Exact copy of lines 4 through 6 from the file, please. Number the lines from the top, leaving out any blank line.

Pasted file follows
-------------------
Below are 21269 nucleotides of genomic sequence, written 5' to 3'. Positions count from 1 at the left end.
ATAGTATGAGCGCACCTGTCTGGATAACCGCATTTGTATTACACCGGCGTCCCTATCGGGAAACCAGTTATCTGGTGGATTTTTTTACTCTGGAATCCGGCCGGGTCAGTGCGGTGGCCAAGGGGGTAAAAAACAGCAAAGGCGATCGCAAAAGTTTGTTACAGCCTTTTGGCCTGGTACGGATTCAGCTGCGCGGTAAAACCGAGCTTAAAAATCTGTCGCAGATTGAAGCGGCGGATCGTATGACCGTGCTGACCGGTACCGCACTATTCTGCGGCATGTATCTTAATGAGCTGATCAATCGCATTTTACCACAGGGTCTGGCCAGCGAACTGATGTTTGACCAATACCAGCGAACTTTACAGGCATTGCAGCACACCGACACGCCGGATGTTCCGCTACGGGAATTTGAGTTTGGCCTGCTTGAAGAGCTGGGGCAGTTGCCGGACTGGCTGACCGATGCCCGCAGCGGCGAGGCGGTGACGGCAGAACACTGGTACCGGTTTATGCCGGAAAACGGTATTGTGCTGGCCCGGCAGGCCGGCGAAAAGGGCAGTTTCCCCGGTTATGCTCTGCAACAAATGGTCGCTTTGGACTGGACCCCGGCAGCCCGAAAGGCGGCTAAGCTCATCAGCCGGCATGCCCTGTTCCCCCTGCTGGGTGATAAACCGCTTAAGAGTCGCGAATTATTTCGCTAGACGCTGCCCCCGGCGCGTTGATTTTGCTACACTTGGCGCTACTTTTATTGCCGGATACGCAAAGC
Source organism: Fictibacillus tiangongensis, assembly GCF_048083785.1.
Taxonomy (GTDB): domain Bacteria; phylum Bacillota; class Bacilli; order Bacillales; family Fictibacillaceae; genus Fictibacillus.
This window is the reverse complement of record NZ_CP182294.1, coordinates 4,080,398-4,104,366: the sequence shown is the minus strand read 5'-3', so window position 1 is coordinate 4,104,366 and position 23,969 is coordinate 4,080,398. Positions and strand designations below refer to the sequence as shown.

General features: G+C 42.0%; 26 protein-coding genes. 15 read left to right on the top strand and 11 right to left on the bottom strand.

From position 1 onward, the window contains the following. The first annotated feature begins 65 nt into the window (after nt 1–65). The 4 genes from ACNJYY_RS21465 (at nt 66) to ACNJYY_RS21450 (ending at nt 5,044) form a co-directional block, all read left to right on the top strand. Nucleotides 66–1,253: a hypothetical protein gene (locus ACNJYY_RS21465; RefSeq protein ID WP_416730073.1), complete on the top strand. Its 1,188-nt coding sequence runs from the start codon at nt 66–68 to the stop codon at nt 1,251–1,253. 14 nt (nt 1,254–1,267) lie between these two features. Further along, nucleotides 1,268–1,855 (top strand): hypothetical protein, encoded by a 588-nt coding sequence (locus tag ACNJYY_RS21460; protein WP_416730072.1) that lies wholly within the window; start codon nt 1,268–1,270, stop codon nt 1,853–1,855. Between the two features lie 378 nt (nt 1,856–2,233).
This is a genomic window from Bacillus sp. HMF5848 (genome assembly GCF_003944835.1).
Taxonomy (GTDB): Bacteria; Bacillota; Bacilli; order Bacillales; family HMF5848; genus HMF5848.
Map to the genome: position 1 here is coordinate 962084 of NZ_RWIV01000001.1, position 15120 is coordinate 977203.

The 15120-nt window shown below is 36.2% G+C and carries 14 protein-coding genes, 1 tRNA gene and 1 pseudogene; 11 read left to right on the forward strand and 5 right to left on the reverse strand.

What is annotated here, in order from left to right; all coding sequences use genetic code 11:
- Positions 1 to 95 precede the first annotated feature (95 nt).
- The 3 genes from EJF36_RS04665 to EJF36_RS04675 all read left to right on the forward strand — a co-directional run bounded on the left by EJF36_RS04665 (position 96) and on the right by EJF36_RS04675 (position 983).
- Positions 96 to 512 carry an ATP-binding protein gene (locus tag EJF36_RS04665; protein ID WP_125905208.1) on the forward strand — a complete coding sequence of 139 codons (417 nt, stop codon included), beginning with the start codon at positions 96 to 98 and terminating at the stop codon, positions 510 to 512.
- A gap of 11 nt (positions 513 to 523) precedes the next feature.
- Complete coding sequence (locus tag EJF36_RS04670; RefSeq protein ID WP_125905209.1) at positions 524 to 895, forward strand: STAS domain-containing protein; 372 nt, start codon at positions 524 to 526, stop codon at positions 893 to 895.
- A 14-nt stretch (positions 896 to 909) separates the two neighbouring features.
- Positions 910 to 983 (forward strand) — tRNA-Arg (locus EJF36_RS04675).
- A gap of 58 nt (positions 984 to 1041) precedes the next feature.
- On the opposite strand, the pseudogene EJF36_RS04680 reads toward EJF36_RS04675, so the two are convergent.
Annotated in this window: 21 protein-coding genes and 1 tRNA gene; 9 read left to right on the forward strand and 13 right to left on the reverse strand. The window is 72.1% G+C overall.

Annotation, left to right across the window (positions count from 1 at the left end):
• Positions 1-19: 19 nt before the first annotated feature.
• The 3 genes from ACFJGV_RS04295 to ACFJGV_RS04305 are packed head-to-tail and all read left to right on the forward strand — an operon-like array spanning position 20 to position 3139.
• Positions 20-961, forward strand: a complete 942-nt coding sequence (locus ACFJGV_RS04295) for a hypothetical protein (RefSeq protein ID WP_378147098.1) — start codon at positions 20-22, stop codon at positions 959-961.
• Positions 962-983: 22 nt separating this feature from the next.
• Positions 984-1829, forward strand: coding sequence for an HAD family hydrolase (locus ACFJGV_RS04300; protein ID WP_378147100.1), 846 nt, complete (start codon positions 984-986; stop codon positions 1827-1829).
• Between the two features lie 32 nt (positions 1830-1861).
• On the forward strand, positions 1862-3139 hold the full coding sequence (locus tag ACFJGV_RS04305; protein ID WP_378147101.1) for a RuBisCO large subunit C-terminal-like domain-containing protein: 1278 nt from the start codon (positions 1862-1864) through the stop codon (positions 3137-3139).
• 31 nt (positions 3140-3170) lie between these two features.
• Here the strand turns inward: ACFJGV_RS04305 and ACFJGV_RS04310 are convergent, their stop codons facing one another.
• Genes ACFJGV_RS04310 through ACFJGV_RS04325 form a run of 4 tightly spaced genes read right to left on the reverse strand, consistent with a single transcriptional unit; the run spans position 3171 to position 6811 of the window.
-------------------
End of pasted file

Taxonomy (GTDB): domain Bacteria; phylum Bacillota; class Bacilli; order Bacillales; family Fictibacillaceae; genus Fictibacillus.
This window is the reverse complement of record NZ_CP182294.1, coordinates 4,080,398-4,104,366: the sequence shown is the minus strand read 5'-3', so window position 1 is coordinate 4,104,366 and position 23,969 is coordinate 4,080,398. Positions and strand designations below refer to the sequence as shown.

General features: G+C 42.0%; 26 protein-coding genes. 15 read left to right on the top strand and 11 right to left on the bottom strand.